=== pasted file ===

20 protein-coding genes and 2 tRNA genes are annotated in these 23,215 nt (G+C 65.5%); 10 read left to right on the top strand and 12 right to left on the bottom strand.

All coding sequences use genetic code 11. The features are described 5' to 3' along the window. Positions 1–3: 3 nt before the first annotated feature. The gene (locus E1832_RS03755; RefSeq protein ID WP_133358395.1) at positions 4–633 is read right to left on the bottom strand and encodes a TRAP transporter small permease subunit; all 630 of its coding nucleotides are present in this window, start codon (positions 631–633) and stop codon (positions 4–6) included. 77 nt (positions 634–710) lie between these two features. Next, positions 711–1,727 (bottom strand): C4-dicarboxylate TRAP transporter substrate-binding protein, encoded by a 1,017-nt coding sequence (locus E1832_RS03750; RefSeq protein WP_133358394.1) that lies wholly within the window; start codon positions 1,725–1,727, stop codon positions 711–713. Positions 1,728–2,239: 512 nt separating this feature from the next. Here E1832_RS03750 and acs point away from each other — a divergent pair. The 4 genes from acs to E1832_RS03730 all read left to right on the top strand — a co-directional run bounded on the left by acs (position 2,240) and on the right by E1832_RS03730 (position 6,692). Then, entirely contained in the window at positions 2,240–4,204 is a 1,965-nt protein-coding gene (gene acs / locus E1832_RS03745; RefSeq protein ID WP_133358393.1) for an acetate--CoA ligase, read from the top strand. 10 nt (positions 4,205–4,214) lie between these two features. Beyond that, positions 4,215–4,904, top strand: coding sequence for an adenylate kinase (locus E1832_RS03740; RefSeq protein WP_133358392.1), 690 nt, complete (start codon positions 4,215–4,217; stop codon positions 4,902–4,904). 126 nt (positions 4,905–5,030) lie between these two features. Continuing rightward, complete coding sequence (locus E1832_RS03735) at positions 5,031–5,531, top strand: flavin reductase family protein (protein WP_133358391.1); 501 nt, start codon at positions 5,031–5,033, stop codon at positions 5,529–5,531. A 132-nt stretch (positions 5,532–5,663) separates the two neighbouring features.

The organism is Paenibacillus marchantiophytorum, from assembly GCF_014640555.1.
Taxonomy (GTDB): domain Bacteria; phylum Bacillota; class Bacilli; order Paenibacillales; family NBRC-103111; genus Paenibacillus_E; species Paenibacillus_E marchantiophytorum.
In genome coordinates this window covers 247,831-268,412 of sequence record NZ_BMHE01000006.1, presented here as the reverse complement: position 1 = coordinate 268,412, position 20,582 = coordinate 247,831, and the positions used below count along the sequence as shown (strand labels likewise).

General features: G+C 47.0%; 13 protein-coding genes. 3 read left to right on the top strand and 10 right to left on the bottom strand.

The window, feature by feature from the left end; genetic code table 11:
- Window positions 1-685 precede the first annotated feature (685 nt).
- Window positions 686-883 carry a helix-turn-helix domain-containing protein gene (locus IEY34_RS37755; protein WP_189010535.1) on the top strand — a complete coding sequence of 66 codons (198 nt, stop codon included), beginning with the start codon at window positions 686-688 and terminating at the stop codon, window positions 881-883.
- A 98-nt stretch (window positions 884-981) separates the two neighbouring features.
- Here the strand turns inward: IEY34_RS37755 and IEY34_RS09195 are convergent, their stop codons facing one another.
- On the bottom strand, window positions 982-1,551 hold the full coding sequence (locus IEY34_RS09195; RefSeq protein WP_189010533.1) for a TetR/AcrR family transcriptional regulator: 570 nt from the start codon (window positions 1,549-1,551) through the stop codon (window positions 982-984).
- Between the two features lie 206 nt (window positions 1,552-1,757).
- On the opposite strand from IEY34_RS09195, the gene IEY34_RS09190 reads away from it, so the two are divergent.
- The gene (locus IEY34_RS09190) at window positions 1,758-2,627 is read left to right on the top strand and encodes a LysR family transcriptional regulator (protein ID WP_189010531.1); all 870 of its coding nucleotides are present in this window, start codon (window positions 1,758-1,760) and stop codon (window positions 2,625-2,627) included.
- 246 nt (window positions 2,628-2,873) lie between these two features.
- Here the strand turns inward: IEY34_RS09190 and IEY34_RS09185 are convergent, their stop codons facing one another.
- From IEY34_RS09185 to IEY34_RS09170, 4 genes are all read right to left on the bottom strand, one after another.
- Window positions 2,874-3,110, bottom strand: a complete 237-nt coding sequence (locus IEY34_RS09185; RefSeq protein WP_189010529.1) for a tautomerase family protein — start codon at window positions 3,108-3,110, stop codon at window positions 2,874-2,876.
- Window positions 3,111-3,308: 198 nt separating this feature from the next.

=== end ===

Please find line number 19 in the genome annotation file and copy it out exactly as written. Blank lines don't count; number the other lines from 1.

- Window positions 2,874-3,110, bottom strand: a complete 237-nt coding sequence (locus IEY34_RS09185; RefSeq protein WP_189010529.1) for a tautomerase family protein — start codon at window positions 3,108-3,110, stop codon at window positions 2,874-2,876.